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Bristol sewer at capacity

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By CYRUS LEVESQUE

BRISTOL — Lincoln resident Jen Connel had hoped to open the Green Mountain Pie Company on Main Street in Bristol in the space formerly occupied by Showtime Video, but her plans have hit an unforeseen snag in recent weeks, as the town has reached the limit of the sewage capacity it can assign to new businesses or developments in the downtown area.

“I don’t know what I’m going to be able to do in that space,” said Connel, who had rented the space before the town realized it didn’t have the sewage capacity she needed. “As the flows stand right now, Bristol cannot grow.”

In July, an annual reassessment by the wastewater management division of the Department of Environmental Conservation (DEC) set the limit of reserve sewage capacity Bristol could allocate at 1,260 gallons per day. However, the selectboard had voted in April to reserve 990 gallons to the Bristol Trading Post, owned by John Moyers, which is expected to open by mid-November.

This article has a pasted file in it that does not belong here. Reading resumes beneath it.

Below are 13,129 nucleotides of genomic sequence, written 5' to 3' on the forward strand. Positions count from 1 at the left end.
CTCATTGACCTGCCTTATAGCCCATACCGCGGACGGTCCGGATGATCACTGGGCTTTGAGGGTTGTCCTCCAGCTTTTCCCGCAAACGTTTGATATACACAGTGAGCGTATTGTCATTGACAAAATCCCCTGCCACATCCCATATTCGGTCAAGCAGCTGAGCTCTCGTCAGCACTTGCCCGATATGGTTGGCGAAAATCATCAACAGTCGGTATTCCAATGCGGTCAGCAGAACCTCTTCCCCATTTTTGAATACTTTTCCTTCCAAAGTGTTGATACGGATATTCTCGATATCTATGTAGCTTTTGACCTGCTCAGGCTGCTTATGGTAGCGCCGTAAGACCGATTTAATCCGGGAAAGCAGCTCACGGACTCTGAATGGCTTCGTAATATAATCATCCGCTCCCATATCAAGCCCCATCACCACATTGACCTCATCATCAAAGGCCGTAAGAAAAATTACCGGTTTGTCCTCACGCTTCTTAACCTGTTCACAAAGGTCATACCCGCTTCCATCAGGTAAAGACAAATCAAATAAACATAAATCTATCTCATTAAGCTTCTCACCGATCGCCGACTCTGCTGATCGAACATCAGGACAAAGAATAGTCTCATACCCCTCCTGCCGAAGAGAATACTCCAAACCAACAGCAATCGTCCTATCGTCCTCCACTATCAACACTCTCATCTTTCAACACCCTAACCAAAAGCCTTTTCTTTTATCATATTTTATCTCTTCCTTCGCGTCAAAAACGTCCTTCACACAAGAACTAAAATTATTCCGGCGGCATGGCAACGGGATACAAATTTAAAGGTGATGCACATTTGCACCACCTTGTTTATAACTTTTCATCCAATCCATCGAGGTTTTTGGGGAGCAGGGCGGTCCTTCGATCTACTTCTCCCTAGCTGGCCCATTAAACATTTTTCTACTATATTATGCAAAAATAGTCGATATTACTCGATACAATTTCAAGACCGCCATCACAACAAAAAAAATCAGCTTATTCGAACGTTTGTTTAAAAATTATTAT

Town administrator Bill Bryant said that until either sewage usage levels are re-evaluated or the system’s capacity increases, no new customers can be added to the municipal system, which serves about 30 property owners, including most businesses in downtown Bristol.

“For the first time in the 15 years of our sewer system, we are running out of capacity,” Bryant told the selectboard at their meeting Monday night.

He explained that the problem was not apparent until the town received notification of their limit in July. “There was always a sense that there was a limit, but no one knew how close it was,” Bryant said.

There have been three requests in the past month for new or expanded capacity, one of which was made by Connel. The first of the three requests came from Fred Baser, owner of Bristol Financial Services, who requested an allotment for his plan to move his business from its current location on South Street to an office on Main Street.